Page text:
The results shown in Table 1 indicate good performance at all of the measured frequencies, with substantially omnidirectional radiation patterns. Similar results were obtained when the dimensions of the metallic conducting layer 303 on the insulating board 301 were reduced to a length of 85 mm and a width of 42 mm (with the recess 503 in the same position as shown in
The second column in Table 1 indicates well known systems operating at the frequencies indicated in the first column thereby providing applications in which the device 100 embodying the invention may operate using the radiator provided by the first antenna portion 311 and the insulating board 301 including the conducting layer 303.
The antenna portion 800 provides a quasi quarter wave radiator in which the radiating metallic conducting material resembles a known ‘inverted L’ antenna shape. The strip 803 is employed to provide a galvanic connection (not shown) to the ground plane provided by the conducting layer 303.
In operation, the first antenna portion 311 and the second antenna portion 313, e.g. the antenna portion 800, operate to transform RF signals between electrical signals carried by a feed conductor (not shown) and radiated electromagnetic waves sent over the air, and vice versa. The first antenna portion 311 and the second antenna portion 313 may provide polarisation diversity for a given signal at 2.44 and 4.9 GHz. In other words, the polarisation components of the signal at each of the selected frequencies differ in the two antenna portions giving a better overall polarisation coverage. This may be important in some applications such as wireless local area networks used in indoors or in urban outdoor environments in which an RF radiated signal may undergo several reflections and scatterings which may change its polarisation significantly. The mutual disposition of the first antenna portion 311 and the second antenna portion 313, with the second antenna portion 313 mounted in a plane perpendicular to that of the first antenna portion 311, e.g. at an end of the gap 621 distant from the contact areas 633 and 635 at which RF current is delivered into and out of the antenna portion 600, allows operation of the antenna portions 311 and 313 without substantial coupling or mutual interference. In other words, there is a substantial electrical isolation between the first antenna portion 311, e.g. the antenna portion 600, and the second antenna portion 313, e.g. the antenna portion 800, of about 15 dB (decibels).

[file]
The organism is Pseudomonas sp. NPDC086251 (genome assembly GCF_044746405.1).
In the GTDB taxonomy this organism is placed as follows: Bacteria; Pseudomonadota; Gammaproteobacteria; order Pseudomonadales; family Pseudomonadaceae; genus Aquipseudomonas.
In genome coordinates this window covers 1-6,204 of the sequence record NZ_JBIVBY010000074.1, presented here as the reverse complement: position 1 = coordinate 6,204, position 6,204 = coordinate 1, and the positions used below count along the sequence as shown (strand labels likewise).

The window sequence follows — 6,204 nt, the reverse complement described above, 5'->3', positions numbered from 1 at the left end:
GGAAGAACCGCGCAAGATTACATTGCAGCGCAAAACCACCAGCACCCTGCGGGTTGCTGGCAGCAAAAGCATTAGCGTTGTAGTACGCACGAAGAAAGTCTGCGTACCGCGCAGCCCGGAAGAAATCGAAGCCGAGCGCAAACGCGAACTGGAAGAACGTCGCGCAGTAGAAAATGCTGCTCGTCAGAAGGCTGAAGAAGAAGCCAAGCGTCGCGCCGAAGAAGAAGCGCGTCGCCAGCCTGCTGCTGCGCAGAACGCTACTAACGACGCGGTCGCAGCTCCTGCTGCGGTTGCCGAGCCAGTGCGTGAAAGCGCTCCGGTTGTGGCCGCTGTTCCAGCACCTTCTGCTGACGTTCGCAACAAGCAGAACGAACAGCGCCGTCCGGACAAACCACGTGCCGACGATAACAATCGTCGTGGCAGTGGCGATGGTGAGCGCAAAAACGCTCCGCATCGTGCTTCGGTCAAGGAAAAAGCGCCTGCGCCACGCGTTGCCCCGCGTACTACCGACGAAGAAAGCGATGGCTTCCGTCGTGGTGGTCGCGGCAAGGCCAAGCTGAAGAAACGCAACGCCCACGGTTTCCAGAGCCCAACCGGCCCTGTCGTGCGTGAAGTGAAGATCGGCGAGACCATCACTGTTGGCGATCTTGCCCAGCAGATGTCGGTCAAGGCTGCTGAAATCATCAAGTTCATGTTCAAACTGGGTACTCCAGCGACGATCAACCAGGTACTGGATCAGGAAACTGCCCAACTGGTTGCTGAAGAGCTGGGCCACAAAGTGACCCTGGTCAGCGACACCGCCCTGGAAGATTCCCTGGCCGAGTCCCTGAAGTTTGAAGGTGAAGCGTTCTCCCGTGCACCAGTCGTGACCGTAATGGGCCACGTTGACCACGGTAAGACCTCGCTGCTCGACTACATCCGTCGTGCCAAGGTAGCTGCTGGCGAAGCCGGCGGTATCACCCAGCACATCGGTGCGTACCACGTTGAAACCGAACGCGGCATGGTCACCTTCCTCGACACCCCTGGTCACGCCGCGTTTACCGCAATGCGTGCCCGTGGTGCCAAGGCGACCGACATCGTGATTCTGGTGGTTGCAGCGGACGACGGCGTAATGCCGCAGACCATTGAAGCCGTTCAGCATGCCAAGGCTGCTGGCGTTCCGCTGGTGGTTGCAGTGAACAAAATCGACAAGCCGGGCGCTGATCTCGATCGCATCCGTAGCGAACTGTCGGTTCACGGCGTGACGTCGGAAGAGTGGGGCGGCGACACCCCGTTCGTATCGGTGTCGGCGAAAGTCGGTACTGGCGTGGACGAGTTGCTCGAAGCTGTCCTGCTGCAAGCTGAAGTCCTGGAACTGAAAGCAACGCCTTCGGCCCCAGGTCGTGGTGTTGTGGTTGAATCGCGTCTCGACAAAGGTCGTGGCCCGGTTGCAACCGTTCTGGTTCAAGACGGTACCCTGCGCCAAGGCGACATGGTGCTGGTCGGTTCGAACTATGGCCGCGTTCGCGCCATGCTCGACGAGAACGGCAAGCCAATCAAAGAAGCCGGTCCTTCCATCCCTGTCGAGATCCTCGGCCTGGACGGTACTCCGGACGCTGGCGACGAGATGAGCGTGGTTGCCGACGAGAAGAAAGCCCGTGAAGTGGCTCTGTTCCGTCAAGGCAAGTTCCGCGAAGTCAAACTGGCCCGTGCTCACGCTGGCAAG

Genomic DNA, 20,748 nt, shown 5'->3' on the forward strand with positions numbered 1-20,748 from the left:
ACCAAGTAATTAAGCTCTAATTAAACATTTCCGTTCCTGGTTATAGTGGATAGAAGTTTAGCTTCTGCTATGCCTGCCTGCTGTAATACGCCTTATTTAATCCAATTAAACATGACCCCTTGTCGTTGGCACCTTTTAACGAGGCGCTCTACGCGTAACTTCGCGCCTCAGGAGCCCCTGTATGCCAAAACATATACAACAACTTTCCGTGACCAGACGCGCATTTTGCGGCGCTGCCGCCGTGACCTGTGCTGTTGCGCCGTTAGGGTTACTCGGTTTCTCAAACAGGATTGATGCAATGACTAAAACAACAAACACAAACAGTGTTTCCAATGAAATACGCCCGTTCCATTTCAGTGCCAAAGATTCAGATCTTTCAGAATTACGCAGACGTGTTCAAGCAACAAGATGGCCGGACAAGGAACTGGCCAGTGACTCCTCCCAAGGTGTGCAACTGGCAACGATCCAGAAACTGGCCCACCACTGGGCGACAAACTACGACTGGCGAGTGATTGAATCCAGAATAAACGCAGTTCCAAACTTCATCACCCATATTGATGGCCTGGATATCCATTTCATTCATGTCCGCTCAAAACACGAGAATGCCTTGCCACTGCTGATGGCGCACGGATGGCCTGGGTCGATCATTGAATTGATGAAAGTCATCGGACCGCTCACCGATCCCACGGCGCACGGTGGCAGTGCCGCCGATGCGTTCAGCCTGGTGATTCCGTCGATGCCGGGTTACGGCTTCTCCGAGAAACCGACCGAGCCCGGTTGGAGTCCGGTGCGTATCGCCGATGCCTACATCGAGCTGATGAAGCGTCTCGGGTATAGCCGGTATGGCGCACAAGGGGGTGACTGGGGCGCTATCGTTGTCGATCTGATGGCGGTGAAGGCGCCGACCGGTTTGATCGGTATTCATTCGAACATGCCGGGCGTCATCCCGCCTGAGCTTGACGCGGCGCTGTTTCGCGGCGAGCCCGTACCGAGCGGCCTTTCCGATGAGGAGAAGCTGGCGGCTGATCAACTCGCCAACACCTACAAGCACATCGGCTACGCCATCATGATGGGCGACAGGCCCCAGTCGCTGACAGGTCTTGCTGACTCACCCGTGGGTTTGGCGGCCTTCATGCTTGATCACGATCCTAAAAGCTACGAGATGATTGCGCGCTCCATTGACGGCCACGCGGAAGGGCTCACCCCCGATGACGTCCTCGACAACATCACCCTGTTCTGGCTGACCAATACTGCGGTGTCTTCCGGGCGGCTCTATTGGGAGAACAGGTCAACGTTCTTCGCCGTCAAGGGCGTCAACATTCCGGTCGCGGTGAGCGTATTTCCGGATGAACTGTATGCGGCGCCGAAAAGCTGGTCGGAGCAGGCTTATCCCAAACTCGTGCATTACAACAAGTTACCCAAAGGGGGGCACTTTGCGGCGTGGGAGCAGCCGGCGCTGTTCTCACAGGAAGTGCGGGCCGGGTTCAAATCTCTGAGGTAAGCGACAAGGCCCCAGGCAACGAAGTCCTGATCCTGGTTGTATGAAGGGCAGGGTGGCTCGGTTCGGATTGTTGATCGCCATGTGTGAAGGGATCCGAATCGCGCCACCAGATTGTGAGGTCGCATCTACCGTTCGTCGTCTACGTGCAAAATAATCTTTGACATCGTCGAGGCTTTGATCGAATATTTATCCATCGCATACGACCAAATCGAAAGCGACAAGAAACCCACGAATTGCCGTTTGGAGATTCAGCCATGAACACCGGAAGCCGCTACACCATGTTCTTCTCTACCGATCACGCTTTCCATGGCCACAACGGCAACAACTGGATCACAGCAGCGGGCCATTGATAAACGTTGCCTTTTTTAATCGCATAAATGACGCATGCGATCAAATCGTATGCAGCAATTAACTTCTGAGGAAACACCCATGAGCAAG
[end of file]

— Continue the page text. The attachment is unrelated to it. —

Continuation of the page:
The antenna portion 900 is aimed principally at operation in a frequency band that includes 806 (eight hundred and six) MegaHertz and 960 (nine hundred and sixty) MegaHertz. The antenna portion 900 is suitable to give similar gain results as for the antenna portion 600 at these frequencies but may be formed using less conducting material to form the conducting regions 901 and 903.
A particular example of the antenna portion 900, made from the same materials and having the same outer dimensions and the same ground plane as for the particular example of the antenna portion 600 specified above, gave the following measurement results:
(i) VSWR at 806 MHz: 1.692;
(ii) VSWR at 960 MHz: 1.964;
(iii) directivity at 900 MHz: 2.45 dBi
(iv) gain at 900 MHz: 2.40 dBi
These results obtained indicate good performance at the measured frequencies, with omnidirectional radiation patterns.
Similar results were obtained when the dimensions of the conducting layer 303 on the insulating board 301 providing a ground plane were reduced to a length of 85 mm and a width of 42 mm (with the recess 503 in the same position as shown in
Although the present invention has been described in terms of the above embodiments, especially with reference to the accompanying drawings, it is not intended to be limited to the specific form described in such embodiments. Rather, the scope of the present invention is limited only by the accompanying claims. In the claims, the terms ‘comprising’ or ‘including’ do not exclude the presence of other integers or steps. Furthermore, although individually listed, a plurality of means, elements or method steps may be implemented by, for example, a single unit or processor. Additionally, although individual features may be included in different claims, these may possibly be advantageously combined, and the inclusion in different claims does not imply that a combination of features is not feasible and/or advantageous. In addition, singular references do not exclude a plurality. Thus references to “a”, “an”, “first”, “second” etc do not preclude a plurality.
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|Cooperative Classification||H01Q9/0421, H01Q1/243|
|European Classification||H01Q9/04B2, H01Q1/24A1A|
|Jun 25, 2007||AS||Assignment|
Owner name: MOTOROLA, INC.,ILLINOIS
Free format text: ASSIGNMENT OF ASSIGNORS INTEREST;ASSIGNORS:SHACHAR, AVIV;ELKOBI, MOTTI;REEL/FRAME:019474/0402
Effective date: 20070625
|Oct 12, 2007||AS||Assignment|
Owner name: MOTOROLA, INC.,ILLINOIS
Free format text: CORRECTIVE ASSIGNMENT TO CORRECT THE DOCKET NUMBER PREVIOUSLY RECORDED ON REEL 019474 FRAME 0402. ASSIGNOR(S) HEREBY CONFIRMS THE DOCKET NUMBER TO READ: CM09620EI;ASSIGNORS:SHACHAR, AVIV;ELKOBI, MOTTI;REEL/FRAME:019958/0308
Effective date: 20070625
|Apr 6, 2011||AS||Assignment|
Owner name: MOTOROLA SOLUTIONS, INC., ILLINOIS
Free format text: CHANGE OF NAME;ASSIGNOR:MOTOROLA, INC;REEL/FRAME:026081/0001
Effective date: 20110104
|Jun 5, 2012||CC||Certificate of correction|
|Nov 26, 2013||FPAY||Fee payment|
Year of fee payment: 4